Link to Owner Dr. Robert B. Pamplin Jr.



State seeks federal aid to secure storage of personal data

Oregon lawmakers will wait until 2016 to decide on whether to complete the final step to provide secure driver’s licenses complying with federal requirements.

It eventually may affect whether airline passengers can use their driver’s licenses as federally required identification to board commercial aircraft.

Oregon is among 24 states operating under extensions granted by the U.S. Department of Homeland Security, which says it will enforce the requirements starting sometime in 2016.

Sen. Chuck Thomsen, a Republican from Hood River who sits on the Senate transportation committee and the Legislature’s joint budget panel, said he brought up the matter with fellow legislators after a report presented last year to the Oregon Transportation Commission.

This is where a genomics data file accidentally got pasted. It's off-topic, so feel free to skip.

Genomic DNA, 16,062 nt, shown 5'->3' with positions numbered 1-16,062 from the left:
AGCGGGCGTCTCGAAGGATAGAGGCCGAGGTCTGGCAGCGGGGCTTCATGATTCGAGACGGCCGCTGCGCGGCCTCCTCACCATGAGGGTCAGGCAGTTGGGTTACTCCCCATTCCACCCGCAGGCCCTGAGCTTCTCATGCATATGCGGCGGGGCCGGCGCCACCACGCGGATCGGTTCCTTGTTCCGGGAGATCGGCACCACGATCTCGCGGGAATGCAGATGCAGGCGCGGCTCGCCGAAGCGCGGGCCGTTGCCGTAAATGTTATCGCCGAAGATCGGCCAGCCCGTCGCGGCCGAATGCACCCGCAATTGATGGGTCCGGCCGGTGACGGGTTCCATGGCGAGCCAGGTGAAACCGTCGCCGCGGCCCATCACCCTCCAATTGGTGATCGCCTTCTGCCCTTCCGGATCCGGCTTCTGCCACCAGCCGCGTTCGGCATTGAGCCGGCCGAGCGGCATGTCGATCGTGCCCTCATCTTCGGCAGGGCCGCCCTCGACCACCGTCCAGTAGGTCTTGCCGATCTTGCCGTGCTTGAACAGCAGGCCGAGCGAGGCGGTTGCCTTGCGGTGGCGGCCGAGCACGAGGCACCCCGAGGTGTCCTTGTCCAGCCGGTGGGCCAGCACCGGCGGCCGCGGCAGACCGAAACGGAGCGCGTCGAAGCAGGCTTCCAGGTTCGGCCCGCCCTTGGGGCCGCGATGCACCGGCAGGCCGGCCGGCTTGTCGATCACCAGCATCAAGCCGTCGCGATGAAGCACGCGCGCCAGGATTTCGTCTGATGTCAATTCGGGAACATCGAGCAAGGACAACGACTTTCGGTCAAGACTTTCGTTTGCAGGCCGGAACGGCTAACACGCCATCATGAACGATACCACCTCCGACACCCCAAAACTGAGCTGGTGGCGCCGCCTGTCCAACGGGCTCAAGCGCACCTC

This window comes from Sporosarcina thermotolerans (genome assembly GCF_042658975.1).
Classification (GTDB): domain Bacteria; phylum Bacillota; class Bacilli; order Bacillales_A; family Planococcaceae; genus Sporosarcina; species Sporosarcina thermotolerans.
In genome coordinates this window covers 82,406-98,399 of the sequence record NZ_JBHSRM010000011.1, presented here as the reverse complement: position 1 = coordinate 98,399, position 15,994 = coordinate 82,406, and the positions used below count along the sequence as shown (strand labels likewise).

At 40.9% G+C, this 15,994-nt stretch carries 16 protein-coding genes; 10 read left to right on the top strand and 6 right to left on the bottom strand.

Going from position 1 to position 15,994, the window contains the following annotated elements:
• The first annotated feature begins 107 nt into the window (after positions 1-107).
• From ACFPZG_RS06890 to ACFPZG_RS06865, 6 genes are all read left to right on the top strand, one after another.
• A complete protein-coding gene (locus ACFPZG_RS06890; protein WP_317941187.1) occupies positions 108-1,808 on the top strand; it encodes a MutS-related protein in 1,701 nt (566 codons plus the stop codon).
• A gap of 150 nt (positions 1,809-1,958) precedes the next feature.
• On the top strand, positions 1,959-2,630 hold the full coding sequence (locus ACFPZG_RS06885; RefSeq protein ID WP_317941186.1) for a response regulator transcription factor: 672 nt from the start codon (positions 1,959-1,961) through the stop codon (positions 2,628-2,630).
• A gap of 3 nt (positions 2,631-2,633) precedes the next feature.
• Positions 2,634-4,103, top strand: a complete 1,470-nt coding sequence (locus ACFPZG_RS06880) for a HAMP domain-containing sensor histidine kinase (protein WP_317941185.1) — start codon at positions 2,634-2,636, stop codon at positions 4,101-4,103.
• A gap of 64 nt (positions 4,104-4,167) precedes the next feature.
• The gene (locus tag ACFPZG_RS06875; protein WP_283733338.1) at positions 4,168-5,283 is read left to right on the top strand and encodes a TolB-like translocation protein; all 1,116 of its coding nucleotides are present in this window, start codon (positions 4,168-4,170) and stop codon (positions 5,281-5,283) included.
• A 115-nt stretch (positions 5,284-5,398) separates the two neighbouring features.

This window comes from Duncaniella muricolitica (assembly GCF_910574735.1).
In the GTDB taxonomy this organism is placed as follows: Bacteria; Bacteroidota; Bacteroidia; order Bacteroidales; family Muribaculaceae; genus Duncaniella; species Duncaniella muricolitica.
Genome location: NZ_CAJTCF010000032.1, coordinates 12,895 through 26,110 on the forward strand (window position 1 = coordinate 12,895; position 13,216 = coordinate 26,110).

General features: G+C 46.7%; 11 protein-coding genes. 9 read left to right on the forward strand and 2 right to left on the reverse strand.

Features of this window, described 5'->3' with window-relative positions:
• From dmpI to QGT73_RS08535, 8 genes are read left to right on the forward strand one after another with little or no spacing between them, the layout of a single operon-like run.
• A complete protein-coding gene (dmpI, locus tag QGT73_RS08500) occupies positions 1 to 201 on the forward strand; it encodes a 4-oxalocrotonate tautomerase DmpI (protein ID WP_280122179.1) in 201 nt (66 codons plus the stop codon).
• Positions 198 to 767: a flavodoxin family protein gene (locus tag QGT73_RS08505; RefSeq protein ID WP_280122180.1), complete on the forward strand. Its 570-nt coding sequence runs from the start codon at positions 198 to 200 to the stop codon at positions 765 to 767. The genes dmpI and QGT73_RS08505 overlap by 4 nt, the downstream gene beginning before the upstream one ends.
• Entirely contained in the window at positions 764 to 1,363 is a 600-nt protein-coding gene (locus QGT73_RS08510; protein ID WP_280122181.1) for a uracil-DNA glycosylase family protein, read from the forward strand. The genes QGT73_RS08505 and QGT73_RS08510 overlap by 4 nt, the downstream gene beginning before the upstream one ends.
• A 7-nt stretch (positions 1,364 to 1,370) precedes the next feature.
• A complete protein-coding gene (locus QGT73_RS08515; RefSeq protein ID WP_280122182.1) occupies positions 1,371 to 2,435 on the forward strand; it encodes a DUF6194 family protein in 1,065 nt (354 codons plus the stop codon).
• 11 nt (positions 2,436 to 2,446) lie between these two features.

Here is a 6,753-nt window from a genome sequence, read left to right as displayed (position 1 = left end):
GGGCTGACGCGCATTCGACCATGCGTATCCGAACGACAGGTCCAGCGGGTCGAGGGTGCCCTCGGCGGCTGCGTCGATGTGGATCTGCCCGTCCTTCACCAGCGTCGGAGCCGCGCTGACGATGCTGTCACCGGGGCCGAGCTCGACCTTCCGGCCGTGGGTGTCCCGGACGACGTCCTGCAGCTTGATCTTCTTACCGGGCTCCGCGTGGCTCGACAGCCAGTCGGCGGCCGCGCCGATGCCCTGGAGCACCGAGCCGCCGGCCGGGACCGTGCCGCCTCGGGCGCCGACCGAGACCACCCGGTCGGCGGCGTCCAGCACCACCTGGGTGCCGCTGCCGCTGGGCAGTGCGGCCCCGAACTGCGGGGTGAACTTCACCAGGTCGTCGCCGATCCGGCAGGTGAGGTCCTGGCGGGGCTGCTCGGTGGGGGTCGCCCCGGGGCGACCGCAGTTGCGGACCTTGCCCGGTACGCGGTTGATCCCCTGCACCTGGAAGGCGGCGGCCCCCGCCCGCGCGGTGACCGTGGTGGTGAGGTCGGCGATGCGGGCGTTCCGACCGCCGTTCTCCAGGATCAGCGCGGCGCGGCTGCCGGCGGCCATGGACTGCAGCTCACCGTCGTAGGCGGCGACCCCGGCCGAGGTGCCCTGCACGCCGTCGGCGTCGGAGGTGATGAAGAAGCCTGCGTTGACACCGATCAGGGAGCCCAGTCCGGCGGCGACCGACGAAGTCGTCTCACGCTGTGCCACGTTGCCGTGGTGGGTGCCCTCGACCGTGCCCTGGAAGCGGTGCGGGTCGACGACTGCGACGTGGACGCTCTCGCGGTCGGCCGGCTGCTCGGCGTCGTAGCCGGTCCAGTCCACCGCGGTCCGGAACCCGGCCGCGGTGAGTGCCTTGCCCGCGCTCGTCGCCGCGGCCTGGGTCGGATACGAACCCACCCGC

The question focuses not on licenses themselves, but on computer storage by the Driver and Motor Vehicle Services Division of the documents those drivers present to prove personal identity and legal presence in the United States. Both are requirements to obtain driver’s licenses in Oregon.

Such storage is required under rules implementing the federal Real ID Act of 2005, which Congress passed after terrorists used driver’s licenses as identification to board the four commercial aircraft they hijacked and rammed into the World Trade Center towers in New York, the Pentagon near Washington, and a field in Pennsylvania on Sept. 11, 2001.

To pay for the added storage — and security — lawmakers not only have to raise money through higher license fees, but also change a 2009 law that bars Oregon from complying further with the Real ID Act unless there is federal aid.

The estimated price tag, according to the DMV report, is $4 million.

DMV has started a computer systems upgrade, but officials have said the current project excludes work required under the Real ID Act. A $4 surcharge on licenses is contemplated to pay for that upgrade.

Go to top
Template by JoomlaShine